The local track that I run on has fairly loose rules, just stock motors, no reversing ESC and they would prefer sedan bodies. It's a new track so the rules are still being formed (mostly ROAR based). No traction spray of any kind is used. Matter of fact, one of the smoothest and fastest guys I run with uses super narrows all around and he almost always comes in in the top 3.
The ESC I'm using is a LRP Pro Sport, the receiver is a Novak Mercury.
I race for fun and to socialize, so winning isn't very important - it's the experience of just driving with other people and spending all my money.
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Old 07-17-2002, 07:44 PM   #970
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Sorry to interfere. But I just thought the way you came about saying it Ruf was uhhh harsh or rude. There are more pleasant ways to offer advice. Not just come online and start ripping someone. Yes, it may be for his benefit. But I think it could have come about nicer.

Anyways, I do agree with you though except the connector deal. I use deans, but just switched to Reedy Power Connectors for my 414. I used to direct solder them. But I use connectors now because the places I race don't offer power outlets. BYP! So soldering becomes a pain when pitting in a parking lot.

Bodies, yes, I agree Stratus is the way to go. Although I have to use a Modena body for the TCS race. Hmmm servos. I don't use Hitec. I hate em. I use Airtronics 94257 and 94757. What's the speed of the 225MG anyways? Tires? Hmmm TakeOff CS27's or Foam. Medials sound good because they have tread. I disagree about the GM3. I haven't fried an arm yet. Seems to be a very popular motor locally. Even for small track. Most dominate motor I've seen yet around here.. Although some people have tuned MVP's rather well. P2K2's are also very good. Ran one but magnets came loose. Same with another guy. I have a second one. But it's pretty strong. I think it would be a good choice to start with.

Well anyways, do you have any good setups for the 414 in a parkling lot Ruf ? Looking for one my self. Hmmm will it let me post a picture of mine.......... let me try....
Ruf..... Yellowbird?
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Old 07-17-2002, 07:45 PM   #971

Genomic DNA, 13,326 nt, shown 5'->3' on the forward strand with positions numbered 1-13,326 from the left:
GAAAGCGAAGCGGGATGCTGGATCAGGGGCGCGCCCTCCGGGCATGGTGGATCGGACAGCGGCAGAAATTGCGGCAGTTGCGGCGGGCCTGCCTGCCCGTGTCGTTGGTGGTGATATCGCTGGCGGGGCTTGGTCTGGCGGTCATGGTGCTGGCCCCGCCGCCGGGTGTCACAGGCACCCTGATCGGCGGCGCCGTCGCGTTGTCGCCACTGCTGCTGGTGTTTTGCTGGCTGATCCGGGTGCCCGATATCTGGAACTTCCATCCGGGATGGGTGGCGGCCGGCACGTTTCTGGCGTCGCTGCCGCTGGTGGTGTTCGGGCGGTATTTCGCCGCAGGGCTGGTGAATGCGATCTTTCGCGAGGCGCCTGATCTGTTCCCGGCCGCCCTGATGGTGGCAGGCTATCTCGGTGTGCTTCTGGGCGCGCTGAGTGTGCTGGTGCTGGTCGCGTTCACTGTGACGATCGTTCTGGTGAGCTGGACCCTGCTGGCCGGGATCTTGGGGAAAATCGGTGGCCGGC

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Heres the other pic... sorry, I have an old digital camera. I should stop spending money on RC and get a new one!
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Old 07-17-2002, 09:07 PM   #972
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I ran a GM3 at Race City and loved it. I like the smooth powerband, it was kinda like a nitro engine. I did burn an armature, I think I over geared, I replaced the arm, and geared down, and it was better than ever. I like the P2k as well. I can't wait to race my 414 at Rock Hill this weekend. I'm having delusions of grandure running through my head!
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Old 07-17-2002, 09:47 PM   #973
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What is the length of the 7 long and 2 short turnbuckles on the 414M? I would like to purchase Lunsford sets if possible. Any advice? TIA.
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Old 07-17-2002, 11:26 PM   #974
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I also really liked the GM3. For some reason though, I've seen a lot burn up. A few of the guys had them overgeared, but there were some that just inexplicably went up in smoke. I use it now for 12th scale where there's less load. If it stays together, the GM3 is a great motor.

Kilruf - yah I understand I was probably a bit rude. As for a parking lot, I sold my 414 almost a year ago. I'm waiting for the worlds edition. If I was guessing, I'd run yellow springs/30 in front, red/25 in rear. Then I'd start playing with the roll centers and shock angles. Oh yeah. One word: FOAMS...

Babblefish - I apologize if I came across harsh. It's always good to try new things, but some things just undeniably work. I feel the same way about racing. A lot of times it gets way too serious. Sometimes I just get it all wrong and I wallow at the back of the pack and I still have fun and laugh about it.
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Old 07-18-2002, 05:29 AM   #975
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what is the fianl gear ratio for the 414 and the 04? is it 2.1? I don't have time to look through all the pages, thanks